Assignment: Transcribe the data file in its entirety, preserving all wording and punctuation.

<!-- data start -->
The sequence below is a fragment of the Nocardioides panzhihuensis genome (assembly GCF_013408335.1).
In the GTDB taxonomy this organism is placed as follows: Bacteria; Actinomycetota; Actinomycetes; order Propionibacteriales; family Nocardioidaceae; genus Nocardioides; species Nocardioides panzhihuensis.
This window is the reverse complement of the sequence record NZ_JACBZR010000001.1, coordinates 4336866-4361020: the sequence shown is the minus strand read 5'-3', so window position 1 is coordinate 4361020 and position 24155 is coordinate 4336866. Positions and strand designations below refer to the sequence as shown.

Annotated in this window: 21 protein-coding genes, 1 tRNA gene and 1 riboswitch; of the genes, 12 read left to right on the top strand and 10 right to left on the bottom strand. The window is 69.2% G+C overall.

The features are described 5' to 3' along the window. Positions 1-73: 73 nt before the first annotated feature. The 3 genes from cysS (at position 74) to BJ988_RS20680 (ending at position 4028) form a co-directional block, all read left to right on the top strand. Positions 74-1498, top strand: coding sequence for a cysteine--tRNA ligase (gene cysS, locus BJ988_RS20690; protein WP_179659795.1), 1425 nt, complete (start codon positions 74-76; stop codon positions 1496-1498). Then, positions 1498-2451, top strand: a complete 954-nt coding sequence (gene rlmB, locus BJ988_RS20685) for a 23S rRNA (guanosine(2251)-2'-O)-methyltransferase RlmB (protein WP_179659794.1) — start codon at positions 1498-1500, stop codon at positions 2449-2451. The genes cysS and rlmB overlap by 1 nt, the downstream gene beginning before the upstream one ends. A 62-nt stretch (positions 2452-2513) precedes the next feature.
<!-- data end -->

The sequence below is a fragment of the Nocardioides panzhihuensis genome (assembly GCF_013408335.1).
In the GTDB taxonomy this organism is placed as follows: Bacteria; Actinomycetota; Actinomycetes; order Propionibacteriales; family Nocardioidaceae; genus Nocardioides; species Nocardioides panzhihuensis.
This window is the reverse complement of the sequence record NZ_JACBZR010000001.1, coordinates 4336866-4361020: the sequence shown is the minus strand read 5'-3', so window position 1 is coordinate 4361020 and position 24155 is coordinate 4336866. Positions and strand designations below refer to the sequence as shown.

Annotated in this window: 21 protein-coding genes, 1 tRNA gene and 1 riboswitch; of the genes, 12 read left to right on the top strand and 10 right to left on the bottom strand. The window is 69.2% G+C overall.

The features are described 5' to 3' along the window. Positions 1-73: 73 nt before the first annotated feature. The 3 genes from cysS (at position 74) to BJ988_RS20680 (ending at position 4028) form a co-directional block, all read left to right on the top strand. Positions 74-1498, top strand: coding sequence for a cysteine--tRNA ligase (gene cysS, locus BJ988_RS20690; protein WP_179659795.1), 1425 nt, complete (start codon positions 74-76; stop codon positions 1496-1498). Then, positions 1498-2451, top strand: a complete 954-nt coding sequence (gene rlmB, locus BJ988_RS20685) for a 23S rRNA (guanosine(2251)-2'-O)-methyltransferase RlmB (protein WP_179659794.1) — start codon at positions 1498-1500, stop codon at positions 2449-2451. The genes cysS and rlmB overlap by 1 nt, the downstream gene beginning before the upstream one ends. A 62-nt stretch (positions 2452-2513) precedes the next feature.